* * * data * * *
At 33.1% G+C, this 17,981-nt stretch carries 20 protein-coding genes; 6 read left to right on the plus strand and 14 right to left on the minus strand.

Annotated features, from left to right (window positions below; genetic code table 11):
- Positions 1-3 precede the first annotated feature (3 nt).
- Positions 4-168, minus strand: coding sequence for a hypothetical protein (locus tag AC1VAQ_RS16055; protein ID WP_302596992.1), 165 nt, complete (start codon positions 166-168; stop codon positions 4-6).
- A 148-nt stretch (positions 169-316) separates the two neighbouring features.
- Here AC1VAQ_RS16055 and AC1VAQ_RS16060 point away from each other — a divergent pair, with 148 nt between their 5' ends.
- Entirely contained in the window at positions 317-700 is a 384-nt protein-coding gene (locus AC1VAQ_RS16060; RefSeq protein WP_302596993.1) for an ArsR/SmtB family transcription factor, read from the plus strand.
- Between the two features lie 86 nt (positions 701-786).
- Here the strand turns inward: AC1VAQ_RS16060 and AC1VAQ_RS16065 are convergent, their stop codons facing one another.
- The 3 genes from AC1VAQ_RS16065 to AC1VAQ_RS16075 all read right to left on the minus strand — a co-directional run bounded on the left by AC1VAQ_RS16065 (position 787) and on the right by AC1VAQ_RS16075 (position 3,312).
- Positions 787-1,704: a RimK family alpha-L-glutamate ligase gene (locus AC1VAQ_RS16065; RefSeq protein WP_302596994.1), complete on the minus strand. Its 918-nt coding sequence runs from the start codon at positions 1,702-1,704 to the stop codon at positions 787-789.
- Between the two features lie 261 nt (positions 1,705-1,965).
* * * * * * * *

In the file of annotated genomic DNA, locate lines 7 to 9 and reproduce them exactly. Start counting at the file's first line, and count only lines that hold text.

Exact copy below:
- Entirely contained in the window at positions 317-700 is a 384-nt protein-coding gene (locus AC1VAQ_RS16060; RefSeq protein WP_302596993.1) for an ArsR/SmtB family transcription factor, read from the plus strand.
- Between the two features lie 86 nt (positions 701-786).
- Here the strand turns inward: AC1VAQ_RS16060 and AC1VAQ_RS16065 are convergent, their stop codons facing one another.